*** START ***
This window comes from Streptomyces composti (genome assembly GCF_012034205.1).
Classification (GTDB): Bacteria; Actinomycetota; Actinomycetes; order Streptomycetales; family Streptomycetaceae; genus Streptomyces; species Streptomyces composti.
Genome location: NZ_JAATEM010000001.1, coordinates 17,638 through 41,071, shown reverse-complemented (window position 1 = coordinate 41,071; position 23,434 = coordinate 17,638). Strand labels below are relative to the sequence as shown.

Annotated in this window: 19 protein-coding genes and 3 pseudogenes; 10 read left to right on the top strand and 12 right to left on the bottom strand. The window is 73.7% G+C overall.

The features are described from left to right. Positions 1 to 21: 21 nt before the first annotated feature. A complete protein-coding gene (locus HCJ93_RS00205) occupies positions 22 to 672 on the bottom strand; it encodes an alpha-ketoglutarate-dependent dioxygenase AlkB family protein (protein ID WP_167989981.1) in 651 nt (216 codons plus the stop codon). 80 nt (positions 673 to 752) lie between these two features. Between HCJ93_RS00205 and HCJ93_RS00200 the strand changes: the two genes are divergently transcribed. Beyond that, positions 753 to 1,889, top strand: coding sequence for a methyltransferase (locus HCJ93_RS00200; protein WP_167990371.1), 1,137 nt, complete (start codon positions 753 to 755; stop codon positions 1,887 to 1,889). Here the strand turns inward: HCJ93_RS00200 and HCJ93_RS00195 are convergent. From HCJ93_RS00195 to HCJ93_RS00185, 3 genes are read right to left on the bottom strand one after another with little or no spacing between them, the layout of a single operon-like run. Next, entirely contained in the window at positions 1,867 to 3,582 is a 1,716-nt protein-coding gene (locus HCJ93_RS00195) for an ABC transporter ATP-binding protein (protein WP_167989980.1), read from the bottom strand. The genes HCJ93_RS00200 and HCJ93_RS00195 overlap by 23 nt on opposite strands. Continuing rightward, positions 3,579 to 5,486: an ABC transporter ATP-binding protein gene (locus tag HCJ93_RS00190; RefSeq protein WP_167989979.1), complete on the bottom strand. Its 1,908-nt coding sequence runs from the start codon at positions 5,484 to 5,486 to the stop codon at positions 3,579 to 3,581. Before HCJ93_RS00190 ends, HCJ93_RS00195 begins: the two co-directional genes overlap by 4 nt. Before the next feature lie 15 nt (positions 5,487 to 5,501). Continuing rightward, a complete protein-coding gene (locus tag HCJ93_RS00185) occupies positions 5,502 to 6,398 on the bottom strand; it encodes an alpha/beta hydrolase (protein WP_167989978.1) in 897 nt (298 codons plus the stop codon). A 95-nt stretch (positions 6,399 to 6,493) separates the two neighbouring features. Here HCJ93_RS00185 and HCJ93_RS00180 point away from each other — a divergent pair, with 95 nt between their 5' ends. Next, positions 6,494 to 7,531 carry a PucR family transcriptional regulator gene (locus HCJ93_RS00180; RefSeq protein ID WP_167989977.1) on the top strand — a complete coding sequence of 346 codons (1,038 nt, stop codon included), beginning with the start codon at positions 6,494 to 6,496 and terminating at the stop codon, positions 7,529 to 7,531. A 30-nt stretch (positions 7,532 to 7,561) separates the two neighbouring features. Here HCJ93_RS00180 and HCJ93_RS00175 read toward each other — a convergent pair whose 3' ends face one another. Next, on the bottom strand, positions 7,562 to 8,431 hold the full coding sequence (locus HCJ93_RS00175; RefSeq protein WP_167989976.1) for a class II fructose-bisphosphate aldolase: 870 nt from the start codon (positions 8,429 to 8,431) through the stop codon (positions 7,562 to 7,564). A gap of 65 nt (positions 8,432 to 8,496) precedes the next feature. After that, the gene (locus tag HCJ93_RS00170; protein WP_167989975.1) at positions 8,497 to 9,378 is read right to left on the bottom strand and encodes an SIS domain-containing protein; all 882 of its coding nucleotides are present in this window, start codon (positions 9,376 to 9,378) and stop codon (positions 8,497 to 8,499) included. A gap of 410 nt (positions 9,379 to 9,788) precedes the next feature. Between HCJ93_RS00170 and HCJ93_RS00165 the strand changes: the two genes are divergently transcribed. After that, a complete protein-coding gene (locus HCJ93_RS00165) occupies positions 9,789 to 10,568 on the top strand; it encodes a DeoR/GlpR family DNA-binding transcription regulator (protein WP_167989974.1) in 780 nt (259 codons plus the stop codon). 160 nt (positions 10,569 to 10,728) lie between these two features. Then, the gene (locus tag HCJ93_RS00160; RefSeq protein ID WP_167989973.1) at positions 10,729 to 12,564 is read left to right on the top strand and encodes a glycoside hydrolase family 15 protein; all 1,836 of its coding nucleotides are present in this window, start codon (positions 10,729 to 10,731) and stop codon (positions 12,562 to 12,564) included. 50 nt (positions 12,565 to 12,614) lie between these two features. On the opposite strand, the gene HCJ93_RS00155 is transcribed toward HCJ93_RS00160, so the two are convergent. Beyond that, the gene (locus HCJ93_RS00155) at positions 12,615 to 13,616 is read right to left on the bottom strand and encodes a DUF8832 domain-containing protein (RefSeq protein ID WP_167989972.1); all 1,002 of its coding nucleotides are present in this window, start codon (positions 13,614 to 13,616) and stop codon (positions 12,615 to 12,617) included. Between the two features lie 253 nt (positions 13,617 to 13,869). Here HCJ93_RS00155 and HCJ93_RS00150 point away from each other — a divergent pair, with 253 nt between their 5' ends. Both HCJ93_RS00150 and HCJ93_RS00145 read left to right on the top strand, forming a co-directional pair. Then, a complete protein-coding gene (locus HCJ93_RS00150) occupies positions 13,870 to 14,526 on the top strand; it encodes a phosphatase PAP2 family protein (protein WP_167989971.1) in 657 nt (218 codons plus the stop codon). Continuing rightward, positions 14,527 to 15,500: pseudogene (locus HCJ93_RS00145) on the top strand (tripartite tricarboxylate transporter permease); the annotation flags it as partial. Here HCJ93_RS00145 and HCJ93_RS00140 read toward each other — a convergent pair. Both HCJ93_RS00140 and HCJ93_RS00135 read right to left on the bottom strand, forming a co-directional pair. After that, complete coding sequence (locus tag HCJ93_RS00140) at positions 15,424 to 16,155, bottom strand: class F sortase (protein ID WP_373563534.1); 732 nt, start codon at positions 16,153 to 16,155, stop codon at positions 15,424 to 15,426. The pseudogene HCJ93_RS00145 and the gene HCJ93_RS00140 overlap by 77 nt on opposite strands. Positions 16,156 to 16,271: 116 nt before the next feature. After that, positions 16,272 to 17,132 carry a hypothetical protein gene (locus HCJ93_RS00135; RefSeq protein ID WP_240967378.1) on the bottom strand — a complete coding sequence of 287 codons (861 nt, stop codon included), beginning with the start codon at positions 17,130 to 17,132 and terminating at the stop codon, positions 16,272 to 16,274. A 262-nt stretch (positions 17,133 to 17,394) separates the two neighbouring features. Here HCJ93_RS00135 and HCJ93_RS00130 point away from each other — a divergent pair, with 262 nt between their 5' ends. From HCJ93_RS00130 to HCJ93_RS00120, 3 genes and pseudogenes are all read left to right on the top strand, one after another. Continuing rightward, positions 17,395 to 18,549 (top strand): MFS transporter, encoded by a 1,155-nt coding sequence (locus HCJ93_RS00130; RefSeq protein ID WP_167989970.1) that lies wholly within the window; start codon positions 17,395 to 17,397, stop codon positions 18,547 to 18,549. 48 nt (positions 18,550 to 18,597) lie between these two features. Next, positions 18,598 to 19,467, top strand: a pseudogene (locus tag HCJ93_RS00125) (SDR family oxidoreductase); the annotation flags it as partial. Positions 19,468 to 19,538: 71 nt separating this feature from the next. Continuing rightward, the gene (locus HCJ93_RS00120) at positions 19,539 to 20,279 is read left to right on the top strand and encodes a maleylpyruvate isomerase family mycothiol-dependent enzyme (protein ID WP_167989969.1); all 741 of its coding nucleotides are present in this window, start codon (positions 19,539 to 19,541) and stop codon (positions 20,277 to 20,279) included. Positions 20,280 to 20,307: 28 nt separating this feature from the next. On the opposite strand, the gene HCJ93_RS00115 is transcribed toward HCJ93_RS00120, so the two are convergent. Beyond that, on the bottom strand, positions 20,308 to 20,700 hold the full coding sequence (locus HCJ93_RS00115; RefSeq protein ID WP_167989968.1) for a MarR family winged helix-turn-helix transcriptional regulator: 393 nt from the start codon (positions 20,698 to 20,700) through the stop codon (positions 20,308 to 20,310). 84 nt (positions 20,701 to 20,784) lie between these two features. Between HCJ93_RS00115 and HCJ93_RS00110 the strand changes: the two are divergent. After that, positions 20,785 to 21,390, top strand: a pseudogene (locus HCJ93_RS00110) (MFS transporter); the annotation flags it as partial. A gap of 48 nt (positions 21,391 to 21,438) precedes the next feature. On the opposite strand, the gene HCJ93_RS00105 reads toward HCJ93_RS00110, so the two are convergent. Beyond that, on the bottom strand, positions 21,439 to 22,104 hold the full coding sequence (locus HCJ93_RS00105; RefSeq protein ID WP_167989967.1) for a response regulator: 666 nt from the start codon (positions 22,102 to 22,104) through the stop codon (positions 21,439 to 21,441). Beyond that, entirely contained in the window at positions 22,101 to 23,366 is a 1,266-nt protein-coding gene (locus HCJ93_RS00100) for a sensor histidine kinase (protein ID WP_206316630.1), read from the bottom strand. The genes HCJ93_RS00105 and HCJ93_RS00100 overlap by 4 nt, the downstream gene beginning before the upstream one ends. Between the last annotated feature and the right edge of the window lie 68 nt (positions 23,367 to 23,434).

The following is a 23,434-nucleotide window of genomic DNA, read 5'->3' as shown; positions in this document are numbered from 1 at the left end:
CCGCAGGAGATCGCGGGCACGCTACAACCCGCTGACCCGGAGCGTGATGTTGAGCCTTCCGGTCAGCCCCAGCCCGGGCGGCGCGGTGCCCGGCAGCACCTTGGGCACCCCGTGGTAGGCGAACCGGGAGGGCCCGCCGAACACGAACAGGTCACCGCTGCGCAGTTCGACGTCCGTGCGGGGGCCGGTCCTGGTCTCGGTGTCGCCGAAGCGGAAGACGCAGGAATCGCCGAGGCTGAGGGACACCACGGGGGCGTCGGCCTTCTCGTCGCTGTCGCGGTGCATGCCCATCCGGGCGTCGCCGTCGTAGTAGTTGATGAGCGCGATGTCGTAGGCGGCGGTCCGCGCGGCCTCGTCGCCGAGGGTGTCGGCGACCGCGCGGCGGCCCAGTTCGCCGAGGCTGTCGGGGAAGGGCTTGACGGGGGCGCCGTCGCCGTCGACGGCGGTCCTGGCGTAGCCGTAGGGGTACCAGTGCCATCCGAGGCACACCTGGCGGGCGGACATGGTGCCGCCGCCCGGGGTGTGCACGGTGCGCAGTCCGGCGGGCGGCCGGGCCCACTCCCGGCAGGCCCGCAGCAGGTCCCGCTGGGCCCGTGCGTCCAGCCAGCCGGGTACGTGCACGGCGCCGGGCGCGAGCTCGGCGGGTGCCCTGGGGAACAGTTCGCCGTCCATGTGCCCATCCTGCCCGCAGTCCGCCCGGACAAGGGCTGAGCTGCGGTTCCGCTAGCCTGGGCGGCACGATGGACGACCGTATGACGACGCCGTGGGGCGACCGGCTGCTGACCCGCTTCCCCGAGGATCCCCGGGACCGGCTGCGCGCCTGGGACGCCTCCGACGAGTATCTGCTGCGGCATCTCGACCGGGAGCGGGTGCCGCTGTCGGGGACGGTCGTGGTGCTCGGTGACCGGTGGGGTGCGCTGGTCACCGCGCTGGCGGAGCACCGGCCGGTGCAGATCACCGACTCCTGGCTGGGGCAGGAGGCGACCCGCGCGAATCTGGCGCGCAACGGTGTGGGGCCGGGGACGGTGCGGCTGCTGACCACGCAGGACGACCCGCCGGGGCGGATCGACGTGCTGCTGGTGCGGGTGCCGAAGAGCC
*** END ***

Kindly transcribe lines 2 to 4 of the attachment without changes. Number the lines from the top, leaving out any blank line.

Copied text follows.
Classification (GTDB): Bacteria; Actinomycetota; Actinomycetes; order Streptomycetales; family Streptomycetaceae; genus Streptomyces; species Streptomyces composti.
Genome location: NZ_JAATEM010000001.1, coordinates 17,638 through 41,071, shown reverse-complemented (window position 1 = coordinate 41,071; position 23,434 = coordinate 17,638). Strand labels below are relative to the sequence as shown.

Annotated in this window: 19 protein-coding genes and 3 pseudogenes; 10 read left to right on the top strand and 12 right to left on the bottom strand. The window is 73.7% G+C overall.